The detection of fungal diseases in 'Golden Smoothee' apple and 'Blanquilla' pear based on the volatile profile
MetadataShow full item record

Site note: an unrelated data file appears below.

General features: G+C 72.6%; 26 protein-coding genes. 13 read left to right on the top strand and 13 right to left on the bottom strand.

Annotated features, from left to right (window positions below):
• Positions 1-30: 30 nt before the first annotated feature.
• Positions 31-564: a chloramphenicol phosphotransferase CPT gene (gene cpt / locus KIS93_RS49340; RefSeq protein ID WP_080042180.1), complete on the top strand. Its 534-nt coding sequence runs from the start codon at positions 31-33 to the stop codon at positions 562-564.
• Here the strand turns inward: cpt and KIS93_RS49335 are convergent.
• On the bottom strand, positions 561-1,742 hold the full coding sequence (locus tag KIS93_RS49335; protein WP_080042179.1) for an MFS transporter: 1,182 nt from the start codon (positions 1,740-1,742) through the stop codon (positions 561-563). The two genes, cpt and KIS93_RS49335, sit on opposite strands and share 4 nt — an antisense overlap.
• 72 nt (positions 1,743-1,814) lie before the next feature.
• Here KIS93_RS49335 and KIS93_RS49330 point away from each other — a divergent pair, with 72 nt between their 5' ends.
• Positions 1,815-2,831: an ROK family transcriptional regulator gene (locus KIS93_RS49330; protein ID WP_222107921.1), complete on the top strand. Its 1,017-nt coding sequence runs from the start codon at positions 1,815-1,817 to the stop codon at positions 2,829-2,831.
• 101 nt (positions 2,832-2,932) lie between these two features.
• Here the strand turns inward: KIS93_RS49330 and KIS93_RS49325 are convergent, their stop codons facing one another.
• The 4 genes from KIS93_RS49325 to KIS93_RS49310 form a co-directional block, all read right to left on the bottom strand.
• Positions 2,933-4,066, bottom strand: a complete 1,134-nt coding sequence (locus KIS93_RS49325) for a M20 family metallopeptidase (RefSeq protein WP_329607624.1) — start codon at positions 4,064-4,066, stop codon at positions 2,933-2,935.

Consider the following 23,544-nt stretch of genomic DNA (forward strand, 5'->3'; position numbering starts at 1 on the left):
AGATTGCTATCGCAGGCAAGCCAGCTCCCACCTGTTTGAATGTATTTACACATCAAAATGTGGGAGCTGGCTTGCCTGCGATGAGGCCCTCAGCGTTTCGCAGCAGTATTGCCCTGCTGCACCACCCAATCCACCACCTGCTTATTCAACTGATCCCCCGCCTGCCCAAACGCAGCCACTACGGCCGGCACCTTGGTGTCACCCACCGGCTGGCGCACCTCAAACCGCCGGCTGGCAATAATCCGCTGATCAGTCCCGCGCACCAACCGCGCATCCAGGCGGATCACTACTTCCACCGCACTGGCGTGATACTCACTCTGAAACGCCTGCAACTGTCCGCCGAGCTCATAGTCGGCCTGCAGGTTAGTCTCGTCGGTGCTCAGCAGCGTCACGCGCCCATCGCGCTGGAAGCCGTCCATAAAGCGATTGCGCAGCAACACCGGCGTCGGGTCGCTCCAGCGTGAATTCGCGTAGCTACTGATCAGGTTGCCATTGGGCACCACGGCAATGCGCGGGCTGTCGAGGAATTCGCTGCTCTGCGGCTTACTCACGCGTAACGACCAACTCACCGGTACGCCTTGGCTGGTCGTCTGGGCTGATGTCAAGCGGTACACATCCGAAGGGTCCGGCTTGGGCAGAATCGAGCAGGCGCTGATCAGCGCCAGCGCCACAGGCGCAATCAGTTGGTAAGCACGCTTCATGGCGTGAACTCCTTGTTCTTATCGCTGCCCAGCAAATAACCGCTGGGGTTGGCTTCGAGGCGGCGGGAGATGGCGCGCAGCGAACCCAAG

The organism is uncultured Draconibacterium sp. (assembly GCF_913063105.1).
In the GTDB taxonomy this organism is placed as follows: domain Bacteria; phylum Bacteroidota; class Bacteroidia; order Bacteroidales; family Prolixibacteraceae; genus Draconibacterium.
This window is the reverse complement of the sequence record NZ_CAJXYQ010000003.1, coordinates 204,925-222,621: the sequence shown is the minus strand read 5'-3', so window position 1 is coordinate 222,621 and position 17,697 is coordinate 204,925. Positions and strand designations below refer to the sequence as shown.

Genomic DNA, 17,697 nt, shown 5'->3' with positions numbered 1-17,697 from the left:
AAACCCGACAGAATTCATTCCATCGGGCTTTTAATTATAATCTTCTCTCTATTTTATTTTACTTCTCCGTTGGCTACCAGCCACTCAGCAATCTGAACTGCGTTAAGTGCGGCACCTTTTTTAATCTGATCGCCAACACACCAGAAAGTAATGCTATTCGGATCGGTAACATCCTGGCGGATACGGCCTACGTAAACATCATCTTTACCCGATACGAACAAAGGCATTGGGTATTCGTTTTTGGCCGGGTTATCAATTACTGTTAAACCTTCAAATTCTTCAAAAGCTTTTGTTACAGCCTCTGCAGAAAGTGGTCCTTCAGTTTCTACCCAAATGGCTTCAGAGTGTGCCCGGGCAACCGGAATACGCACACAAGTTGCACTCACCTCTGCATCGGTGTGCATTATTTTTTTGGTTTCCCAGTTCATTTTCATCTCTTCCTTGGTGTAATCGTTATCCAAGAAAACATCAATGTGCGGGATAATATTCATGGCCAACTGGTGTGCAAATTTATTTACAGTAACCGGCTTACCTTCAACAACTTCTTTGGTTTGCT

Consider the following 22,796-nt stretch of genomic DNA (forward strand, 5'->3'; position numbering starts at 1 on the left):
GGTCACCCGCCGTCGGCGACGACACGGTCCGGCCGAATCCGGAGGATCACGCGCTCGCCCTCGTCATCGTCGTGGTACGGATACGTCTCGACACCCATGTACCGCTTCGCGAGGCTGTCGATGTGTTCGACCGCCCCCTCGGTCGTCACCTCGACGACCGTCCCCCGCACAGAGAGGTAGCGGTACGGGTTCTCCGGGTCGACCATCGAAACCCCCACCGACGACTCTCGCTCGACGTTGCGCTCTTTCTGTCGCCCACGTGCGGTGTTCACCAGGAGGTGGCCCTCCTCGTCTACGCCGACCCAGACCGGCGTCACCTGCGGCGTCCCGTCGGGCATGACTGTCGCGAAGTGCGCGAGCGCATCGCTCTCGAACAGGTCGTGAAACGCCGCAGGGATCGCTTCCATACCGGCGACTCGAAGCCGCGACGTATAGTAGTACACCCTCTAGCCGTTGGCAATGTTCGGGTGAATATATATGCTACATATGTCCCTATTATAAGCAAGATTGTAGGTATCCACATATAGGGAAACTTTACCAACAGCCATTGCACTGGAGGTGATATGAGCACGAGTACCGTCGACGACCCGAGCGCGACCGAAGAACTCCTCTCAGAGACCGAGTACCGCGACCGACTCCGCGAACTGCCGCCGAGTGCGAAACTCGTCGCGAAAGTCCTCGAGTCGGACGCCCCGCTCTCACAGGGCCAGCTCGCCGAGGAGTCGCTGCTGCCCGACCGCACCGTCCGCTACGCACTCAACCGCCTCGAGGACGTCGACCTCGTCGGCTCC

Blue mould caused by Penicillium expansum is one of the major pathogens causing serious losses during the postharvest and storage periods of apples and pears. Rhizopus stolonifer has also been identified as the causative agent of important rot losses in these fruit in packing houses after humid spring seasons. An early disease detection system could help to reduce such losses. Biotic interactions affect the emission of volatile compounds during infection, and this changed the volatile profile of ‘Golden Smoothee’ apples and ‘Blanquilla’ pears inoculated with P. expansum and R. stolonifer throughout their shelf-life at 20 ̊C for up to 7 days. Dynamic headspace-gas chromatography was used to determine if infected fruit emitted distinct volatile compounds different from those of non-infected fruit and if volatile emissions could be detected before the infection was visible in the fruit. According to the results obtained in ‘Golden Smoothee’ apples inoculated with both pathogens, Z-3-hexenyl 2-methylbutanoate could be a potential biomarker because it was quantified before these diseases were visible and was not detected in non-inoculated control fruit. Similar results were obtained for 2-butanone and α-pinene in ‘Blanquilla’ pears inoculated with R. stolonifer.